Genesis 10-12 (Bible-365.4): Rethinking Genealogies

Genesis 10-12 (Bible-365.4): Rethinking Genealogies

Genesis 10 deals with the family tree of Noah’s sons.
Genesis 11 tells us how all those nations (born of Noah’s sons) came to be so diverse.
Genesis 12 splits the book between Creation and early humanity (chapters 1-11) and God’s covenant promises to Abraham and his descendants (the rest of the book – and in fact, the rest of the Bible).

Family trees (genealogies) are important in the Bible for a few reasons:

  1. They prove the lineage of a person (i.e. they can show how Jesus is a direct descendant of King David).
  2. They can show us how individuals gave birth to diverse generations, which in turn produced vastly different nations.
  3. They can show us how the blessing or cursing, the righteousness or sins of the father can be carried over into multiple generations.
  4. They can also show us how a curse on one generation may come back to negatively impact the blessing on another generation, and vice versa.

All of these are the case for today, Noah’s family tree.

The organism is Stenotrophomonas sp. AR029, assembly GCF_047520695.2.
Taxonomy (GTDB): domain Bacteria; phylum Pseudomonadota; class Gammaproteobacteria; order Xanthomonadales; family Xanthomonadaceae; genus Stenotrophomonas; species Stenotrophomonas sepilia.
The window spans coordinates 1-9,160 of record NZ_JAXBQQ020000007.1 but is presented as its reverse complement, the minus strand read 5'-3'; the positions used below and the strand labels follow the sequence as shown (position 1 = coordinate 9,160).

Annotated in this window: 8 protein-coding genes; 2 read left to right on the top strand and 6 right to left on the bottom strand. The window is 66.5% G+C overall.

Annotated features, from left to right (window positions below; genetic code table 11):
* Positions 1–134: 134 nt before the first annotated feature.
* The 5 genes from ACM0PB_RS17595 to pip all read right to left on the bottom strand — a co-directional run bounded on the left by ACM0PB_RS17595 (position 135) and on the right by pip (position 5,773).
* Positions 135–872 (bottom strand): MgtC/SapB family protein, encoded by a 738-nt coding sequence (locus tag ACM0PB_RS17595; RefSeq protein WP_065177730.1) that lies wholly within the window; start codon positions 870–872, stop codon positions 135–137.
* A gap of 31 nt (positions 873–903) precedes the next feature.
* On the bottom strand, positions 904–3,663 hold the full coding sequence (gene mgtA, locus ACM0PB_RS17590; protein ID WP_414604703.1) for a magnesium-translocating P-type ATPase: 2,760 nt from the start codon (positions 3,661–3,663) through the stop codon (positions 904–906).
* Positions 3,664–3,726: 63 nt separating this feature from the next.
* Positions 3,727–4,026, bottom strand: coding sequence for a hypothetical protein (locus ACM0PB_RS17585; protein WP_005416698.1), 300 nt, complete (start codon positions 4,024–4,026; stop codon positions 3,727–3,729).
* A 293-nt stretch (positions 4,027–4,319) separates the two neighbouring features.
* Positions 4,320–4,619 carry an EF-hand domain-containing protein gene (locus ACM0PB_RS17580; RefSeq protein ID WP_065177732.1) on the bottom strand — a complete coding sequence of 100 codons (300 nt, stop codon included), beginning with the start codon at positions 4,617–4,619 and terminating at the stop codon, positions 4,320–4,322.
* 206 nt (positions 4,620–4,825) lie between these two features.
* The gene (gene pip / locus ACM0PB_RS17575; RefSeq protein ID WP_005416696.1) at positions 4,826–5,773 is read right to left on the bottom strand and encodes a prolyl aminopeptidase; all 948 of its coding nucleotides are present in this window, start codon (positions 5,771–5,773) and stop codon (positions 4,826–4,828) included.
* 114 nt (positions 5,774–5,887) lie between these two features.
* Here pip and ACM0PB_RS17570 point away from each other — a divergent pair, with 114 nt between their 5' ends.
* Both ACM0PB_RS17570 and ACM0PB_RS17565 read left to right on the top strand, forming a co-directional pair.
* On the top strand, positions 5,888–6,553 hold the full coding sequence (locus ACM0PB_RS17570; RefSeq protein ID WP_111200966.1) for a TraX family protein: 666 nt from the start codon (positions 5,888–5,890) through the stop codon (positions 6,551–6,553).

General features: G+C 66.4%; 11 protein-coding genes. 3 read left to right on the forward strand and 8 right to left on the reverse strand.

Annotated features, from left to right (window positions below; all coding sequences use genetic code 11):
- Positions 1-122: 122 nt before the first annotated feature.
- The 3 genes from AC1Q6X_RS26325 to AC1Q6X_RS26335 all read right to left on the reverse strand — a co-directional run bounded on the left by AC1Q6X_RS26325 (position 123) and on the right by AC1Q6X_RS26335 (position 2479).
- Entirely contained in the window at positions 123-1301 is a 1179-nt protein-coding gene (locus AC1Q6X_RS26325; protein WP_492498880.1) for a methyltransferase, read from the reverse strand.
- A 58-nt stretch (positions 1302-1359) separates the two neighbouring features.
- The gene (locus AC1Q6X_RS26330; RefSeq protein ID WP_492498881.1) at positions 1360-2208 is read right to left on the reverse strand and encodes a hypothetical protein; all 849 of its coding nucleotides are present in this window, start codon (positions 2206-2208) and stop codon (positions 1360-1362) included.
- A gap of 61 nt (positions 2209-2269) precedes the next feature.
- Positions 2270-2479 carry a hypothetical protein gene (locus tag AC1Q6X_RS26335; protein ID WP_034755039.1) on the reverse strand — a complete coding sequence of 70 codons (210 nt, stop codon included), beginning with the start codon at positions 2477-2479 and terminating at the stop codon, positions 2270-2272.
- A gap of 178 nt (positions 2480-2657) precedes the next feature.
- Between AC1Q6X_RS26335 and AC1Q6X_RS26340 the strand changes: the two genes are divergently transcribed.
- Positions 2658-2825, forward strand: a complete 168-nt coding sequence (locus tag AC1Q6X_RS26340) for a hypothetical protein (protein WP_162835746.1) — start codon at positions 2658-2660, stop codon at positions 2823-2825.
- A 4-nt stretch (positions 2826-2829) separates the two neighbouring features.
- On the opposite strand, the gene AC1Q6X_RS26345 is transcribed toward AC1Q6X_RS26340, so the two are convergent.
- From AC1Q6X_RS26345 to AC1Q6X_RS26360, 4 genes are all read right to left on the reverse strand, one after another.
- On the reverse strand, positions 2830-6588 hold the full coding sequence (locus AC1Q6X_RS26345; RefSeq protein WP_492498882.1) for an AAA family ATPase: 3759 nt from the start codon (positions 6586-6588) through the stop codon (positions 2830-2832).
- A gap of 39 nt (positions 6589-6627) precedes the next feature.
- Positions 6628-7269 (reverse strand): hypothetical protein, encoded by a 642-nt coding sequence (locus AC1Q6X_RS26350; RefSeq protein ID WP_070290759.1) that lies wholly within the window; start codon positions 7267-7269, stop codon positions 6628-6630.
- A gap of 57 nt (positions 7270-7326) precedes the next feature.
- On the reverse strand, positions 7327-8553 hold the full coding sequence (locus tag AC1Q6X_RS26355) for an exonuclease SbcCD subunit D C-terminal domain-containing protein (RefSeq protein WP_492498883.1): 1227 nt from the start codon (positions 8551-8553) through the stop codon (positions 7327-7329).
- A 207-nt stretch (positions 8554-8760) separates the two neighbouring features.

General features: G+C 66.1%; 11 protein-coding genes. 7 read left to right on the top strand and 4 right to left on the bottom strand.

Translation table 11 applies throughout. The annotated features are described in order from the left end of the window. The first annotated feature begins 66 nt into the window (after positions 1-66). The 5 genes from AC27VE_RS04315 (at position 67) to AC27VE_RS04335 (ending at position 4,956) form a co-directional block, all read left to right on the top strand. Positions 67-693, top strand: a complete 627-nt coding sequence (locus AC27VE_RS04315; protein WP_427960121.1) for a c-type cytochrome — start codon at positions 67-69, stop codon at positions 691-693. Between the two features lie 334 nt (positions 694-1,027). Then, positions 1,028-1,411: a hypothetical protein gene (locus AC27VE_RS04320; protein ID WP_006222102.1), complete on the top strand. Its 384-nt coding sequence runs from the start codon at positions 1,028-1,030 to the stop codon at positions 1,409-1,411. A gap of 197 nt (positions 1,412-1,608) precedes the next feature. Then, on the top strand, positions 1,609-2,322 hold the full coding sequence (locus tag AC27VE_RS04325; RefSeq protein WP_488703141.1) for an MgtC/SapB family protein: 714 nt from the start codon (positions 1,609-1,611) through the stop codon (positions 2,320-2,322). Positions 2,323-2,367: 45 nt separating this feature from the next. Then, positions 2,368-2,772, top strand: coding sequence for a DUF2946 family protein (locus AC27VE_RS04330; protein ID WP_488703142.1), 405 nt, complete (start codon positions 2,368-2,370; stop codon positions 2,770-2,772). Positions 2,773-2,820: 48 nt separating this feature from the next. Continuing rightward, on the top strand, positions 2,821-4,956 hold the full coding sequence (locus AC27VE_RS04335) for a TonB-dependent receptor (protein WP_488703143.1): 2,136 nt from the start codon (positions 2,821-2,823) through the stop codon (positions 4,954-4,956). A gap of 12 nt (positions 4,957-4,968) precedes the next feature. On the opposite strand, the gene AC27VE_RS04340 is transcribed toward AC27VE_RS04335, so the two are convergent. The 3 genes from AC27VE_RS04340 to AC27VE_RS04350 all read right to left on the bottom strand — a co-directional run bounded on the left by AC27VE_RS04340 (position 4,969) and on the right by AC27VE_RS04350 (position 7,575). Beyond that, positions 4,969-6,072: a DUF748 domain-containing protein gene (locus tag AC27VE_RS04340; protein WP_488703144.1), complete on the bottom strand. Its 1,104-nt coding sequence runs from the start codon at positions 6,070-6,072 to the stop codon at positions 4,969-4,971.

Noah’s three sons were (in order): Japheth, Shem, Ham. Ham is obviously the youngest (9:24), and Japheth is obviously the oldest (10:21). Ham was cursed by his father for mocking his drunkenness. The others were blessed. This is how each of the family trees of Noah’s sons breaks down:

Japheth (the eldest):

  • Notable sons: Gomer and Javan – these are the sons whose sons are also recorded. (Other sons are Magog, Madai, Tubal, Meshech and Tiras).
  • Grandchildren: Gomer’s kids (Ashkenaz, Riphath and Togarmah), and Javan’s kids (Elishah, Tarshish, the Kittim and the Rodanim).

From Japheth, the maritime and coastland nations were born. Japheth is traditionally held to be the father of the Indo-European peoples who moved north and west into Europe and Russia. It is interesting that although he is the oldest son of Noah, his family tree is the least accounted for in the Bible.

Shem (the middle child):

  • Notable sons: Aram and Arphaxad. (Other sons are Elam, Asshur, and Lud).